Numbers 83. Reports of Brigadier General Byron R. Pierce, U. S. Army, commanding Second Brigade, of operations October 1-5 and 27, and December 7-12.
HDQRS. SECOND Brigadier, THIRD DIV., SECOND ARMY CORPS, October 7, 1864.
CAPTAIN: I have the honor to report, for the information of the general commanding, the part taken by this brigade in the recent operations on the left of the army.
At 12.30 p. m. of October 1 I received orders to move my brigade to Hancock's Station at once, where cars were in waiting to transport them to the Yellow Tavern, and then march to the left of the line and report to General Parke, commanding Ninth Corps, at the Peebles house, near Poplar Spring Church. I at once complied with the order, and arrived at the Peebles house, about two miles and a half beyond the Weldon railroad, at 2.40 p. m. Reported to General Parke and received orders to mass my command and await the arrival of the division. Subsequently received orders from the general commanding division to bivouac for the night. At 5 o'clock on the morning of the 2nd received orders to be ready to move at 6.30 a. m. against the enemy's works. Moved at the time and formed line of battle on the left of the Ninth Corps, by orders from the general commanding division, with instructions to keep the connection with said corps.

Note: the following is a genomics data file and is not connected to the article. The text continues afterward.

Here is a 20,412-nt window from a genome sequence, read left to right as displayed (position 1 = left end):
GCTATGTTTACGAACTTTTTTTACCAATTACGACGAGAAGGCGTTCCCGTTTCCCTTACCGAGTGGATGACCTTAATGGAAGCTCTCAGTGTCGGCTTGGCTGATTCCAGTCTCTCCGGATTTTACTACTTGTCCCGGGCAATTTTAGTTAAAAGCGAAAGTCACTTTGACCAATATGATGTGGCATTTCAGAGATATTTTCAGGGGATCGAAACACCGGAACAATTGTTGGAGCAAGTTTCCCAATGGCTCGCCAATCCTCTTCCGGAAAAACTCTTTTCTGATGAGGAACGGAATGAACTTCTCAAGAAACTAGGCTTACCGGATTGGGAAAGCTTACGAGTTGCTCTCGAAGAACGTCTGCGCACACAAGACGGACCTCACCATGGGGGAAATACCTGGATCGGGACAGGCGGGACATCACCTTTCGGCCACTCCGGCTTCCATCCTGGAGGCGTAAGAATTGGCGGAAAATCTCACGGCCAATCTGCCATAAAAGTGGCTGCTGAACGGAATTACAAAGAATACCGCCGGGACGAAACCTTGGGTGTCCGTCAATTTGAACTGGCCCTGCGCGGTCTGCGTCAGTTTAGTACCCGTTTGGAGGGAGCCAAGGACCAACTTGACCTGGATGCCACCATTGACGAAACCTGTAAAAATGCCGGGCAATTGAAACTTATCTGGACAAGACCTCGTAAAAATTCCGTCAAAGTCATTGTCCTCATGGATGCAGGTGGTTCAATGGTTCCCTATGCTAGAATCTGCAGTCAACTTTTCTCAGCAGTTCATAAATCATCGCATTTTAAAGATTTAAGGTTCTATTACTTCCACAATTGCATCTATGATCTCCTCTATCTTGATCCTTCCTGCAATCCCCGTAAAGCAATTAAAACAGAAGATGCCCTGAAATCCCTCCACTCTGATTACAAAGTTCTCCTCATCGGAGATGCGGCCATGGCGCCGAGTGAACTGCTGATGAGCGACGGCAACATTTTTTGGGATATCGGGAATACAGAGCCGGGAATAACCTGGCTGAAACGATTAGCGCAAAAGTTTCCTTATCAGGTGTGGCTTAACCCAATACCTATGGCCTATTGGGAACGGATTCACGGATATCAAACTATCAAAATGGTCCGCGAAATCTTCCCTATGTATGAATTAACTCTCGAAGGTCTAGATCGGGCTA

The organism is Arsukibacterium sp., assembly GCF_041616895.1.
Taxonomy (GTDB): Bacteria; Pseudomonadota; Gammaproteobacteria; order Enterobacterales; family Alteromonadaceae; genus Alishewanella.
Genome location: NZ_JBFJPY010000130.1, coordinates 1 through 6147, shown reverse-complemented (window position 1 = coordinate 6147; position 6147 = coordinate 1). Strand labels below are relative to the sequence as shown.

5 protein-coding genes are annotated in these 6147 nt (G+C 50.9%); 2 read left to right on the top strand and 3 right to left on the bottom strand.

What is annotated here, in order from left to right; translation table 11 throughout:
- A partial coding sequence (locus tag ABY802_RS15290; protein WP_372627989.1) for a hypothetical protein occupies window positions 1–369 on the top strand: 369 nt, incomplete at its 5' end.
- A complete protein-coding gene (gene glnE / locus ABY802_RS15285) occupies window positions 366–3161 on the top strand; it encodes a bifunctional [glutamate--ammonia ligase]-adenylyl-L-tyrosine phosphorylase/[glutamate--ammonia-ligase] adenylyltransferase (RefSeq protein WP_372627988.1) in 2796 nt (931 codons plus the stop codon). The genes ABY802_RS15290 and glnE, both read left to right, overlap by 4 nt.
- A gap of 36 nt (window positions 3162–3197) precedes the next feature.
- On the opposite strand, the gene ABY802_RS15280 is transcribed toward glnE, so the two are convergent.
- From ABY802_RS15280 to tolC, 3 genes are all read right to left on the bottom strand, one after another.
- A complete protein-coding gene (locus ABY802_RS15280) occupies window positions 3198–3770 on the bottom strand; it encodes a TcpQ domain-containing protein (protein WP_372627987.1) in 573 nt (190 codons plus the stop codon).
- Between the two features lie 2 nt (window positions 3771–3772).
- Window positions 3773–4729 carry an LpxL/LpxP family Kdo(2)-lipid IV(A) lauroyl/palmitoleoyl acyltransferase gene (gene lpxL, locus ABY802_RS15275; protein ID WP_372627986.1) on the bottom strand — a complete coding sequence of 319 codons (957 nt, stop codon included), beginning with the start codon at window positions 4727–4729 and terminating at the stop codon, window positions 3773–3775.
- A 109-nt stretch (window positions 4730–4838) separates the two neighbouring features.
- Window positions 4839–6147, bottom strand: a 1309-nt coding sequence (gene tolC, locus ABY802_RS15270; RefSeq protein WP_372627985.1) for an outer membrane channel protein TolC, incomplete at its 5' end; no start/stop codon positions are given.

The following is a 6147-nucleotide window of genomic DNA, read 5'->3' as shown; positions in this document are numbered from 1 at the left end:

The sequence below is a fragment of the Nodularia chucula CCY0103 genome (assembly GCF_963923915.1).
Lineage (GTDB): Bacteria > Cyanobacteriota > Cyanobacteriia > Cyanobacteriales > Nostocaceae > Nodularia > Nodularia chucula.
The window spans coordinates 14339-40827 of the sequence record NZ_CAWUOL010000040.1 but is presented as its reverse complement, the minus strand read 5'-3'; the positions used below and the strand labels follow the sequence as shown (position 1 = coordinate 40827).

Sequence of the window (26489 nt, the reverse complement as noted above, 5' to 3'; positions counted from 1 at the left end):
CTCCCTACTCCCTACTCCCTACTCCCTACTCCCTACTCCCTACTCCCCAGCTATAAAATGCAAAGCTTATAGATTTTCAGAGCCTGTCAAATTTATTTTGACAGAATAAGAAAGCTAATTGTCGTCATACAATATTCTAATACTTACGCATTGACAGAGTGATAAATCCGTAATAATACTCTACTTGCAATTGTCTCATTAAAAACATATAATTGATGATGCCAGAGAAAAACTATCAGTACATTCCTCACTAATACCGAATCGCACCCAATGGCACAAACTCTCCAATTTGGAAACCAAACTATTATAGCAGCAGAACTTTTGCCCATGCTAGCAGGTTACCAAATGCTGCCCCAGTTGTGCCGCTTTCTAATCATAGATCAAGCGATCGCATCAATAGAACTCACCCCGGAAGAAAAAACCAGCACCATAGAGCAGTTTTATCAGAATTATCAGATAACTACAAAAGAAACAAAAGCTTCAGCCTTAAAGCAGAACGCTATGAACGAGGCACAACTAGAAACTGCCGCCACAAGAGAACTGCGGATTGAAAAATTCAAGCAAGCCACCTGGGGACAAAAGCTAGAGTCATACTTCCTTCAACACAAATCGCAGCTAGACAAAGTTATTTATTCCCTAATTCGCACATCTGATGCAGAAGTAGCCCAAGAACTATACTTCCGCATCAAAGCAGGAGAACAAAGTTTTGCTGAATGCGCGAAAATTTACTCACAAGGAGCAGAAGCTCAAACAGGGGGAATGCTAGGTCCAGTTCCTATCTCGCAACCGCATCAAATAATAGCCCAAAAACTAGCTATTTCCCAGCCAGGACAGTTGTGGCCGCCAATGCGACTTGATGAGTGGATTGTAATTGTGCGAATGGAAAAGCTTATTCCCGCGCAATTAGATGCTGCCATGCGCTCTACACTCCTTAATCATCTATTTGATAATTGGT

My line of battle was formed in the following order from right to left: The First U. S. Sharpshooters, Eighty-fourth Pennsylvania Volunteers, and One hundred and forty-first Pennsylvania Volunteers deployed as skirmishers, supported by the First Massachusetts Heavy Artillery, Fifty-seventh Pennsylvania, Ninety-third New York, and One hundred and fifth Pennsylvania Volunteers. Advancing about three-fourths of a mile we came upon the enemy's first line of works, which we carried at once, the enemy making but little opposition. As soon as the movement was commenced Colonel McAllister formed his brigade upon my left, as most of the firing was upon my left flank. After taking the first line of works, advanced about one mile, driving the enemy's skirmishers before us, when we came upon the second line, and stronger than the first. These works were well manned with infantry and artillery. After skirmishing with the enemy for some little time, I received orders to make a demonstration against the works in order to ascertain the strength of the enemy, using, if necessary, a portion of Colonel McAllister's brigade. I at once formed a storming party of the First Massachusetts Heavy Artillery, One hundred and fifth Pennsylvania Volunteers, One hundred and forty-first Pennsylvania Volunteers, and the Eighty-fourth Pennsylvania Volunteers, with the First U. S. Sharpshooters on the right flank, all under command of Lieutenant-Colonel Zinn, Eighty-fourth Pennsylvania Volunteers, with instructions to charge the enemy's works. This line was formed in a ravine about 200 yards from the enemy's works, and to the right of the battery. I also instructed Colonel McAllister to move one regiment of his brigade to the left and opposite the battery, and when the portion of my brigade charged to open a severe fire upon the battery, in order to draw a part of the fire, and relieve the charging column as much as possible. At 3 p. m. I ordered the line forward, when it charged most gallantly to within a few rods of the works, under a severe concentrated fire from musketry and artillery. Colonel Zinn, seeing it was impossible to take the works without great loss of life,